Try Some Reverse Psychology On The Golf CourseCopyright © 1999 - 2035 Craig Townsend
Some golfers respond magnificently to pressure during a round - and then there's the vast majority of golfers in the world who don't.
For those who find that pressure affects their standard of golf (and most fall into this category), here is an alternative method which works very well for some golfers - reverse psychology.
This alternative mental method can be used at certain times during a game to reduce the pressure and allow yourself to play your shots without restriction or inhibition. Be warned however, that this method is very much a personal choice and should be trialled during practice for its effectiveness before trying it in competition - because every golfer is different.
A classic example of how reverse psychology can work (and without even knowing it) is when a golfer plays a horrible first 9 holes - in fact, so bad that they finally mentally 'give up' or surrender, to the point of almost not trying on the 10th and 11th holes. Quite often these golfers discover (to their utmost surprise) that they suddenly begin to play some very good shots and some excellent holes.
The reason for this is that during this mental surrender, the golfer's game switches from the control of the (weak) conscious mind to the very powerful subconscious.
Through mentally 'surrendering', the golfer shuts down their conscious mind's steely grip over their game, and this allows the all-powerful subconscious (the control-center of all movement) to do its job properly.
This sometimes even allows a golfer to reach their absolute peak for a short time - the holy grail on the golf course, 'the zone' - the peak of human potential on the golf course.
This means that often when we emotionally detach from the outcome, we get more positive results. When we release our emotional attachment and just allow ourselves to hit without pressure (much like most of us do in practice), our body gets its instructions from the powerful subconscious (not conscious), mind.
So how can we put this into practice? As an example, let's say that you are hitting a shot over water - and that you are feeling the pressure a great deal. There are 3 different mental approaches which you can take in this situation:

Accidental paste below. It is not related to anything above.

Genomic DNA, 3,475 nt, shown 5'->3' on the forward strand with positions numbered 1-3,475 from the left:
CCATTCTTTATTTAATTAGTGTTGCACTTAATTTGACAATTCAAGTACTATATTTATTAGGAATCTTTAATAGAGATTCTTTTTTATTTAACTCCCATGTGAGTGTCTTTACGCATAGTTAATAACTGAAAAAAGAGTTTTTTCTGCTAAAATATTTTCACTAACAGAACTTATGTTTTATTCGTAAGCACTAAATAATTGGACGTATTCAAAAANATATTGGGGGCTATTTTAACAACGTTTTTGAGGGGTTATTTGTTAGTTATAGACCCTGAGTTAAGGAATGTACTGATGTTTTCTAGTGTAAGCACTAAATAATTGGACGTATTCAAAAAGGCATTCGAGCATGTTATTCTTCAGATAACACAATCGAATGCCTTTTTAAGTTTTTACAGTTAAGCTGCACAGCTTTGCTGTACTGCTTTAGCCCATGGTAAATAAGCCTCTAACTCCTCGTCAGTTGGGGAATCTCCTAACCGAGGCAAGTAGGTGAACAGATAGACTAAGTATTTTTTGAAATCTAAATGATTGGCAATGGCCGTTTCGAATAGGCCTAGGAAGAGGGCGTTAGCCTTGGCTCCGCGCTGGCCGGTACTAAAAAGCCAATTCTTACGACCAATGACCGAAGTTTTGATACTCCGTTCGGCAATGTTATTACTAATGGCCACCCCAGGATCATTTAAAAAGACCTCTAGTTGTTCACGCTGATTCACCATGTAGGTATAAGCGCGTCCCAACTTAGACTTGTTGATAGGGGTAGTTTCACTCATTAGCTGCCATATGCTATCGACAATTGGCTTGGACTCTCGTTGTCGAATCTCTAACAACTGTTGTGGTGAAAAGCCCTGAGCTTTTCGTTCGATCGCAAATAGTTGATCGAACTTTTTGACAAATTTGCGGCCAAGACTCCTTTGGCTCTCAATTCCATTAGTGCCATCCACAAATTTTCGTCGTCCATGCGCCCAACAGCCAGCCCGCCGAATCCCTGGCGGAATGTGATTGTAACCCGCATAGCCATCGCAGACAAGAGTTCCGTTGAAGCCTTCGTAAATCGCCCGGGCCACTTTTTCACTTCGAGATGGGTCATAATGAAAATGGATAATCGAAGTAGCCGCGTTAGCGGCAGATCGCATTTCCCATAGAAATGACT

One approach is to focus 100% positively on making the shot, keeping all thoughts off the obstacle (the water) - and this very often brings good results, depending upon how successful you can be at keeping the negative thoughts at bay.
The second approach is the complete negative approach - where you think to yourself "there's no way I will make this shot". This doesn't usually work - as most often, if your goal is 'the water', you will very often hit it! However, some golfers swear that this approach works for them, as they say it takes all pressure off them - I suppose everyone is different!
The third approach is where you say to yourself "I'll just wait and see what happens - I have no expectations, come what may".
This approach tends to relax the mind and body, as no huge demands have been made upon it, and it allows you to relax and play your shot without too much mental pressure or physical restriction.
This approach brings some excellent results and many golfers have found this to be a superior method (for them) - even over the more positive method. This technique works best if all other attempts prevent you from playing in a relaxed manner - as it reduces your expectation, and the pressure you put upon yourself.
So in general, the best mental approaches are either the positive mental approach, followed by the 'let's see what happens' approach.
It is always best to try the positive approach first, however if you find you are continuing to struggle from pressure, then relax and take the pressure off with some reverse psychology - and see what happens.
"The Mind controls the body, and the Mind is Unlimited"
The best of success, Craig Townsend
Mind Training for
Golf Mental Training Program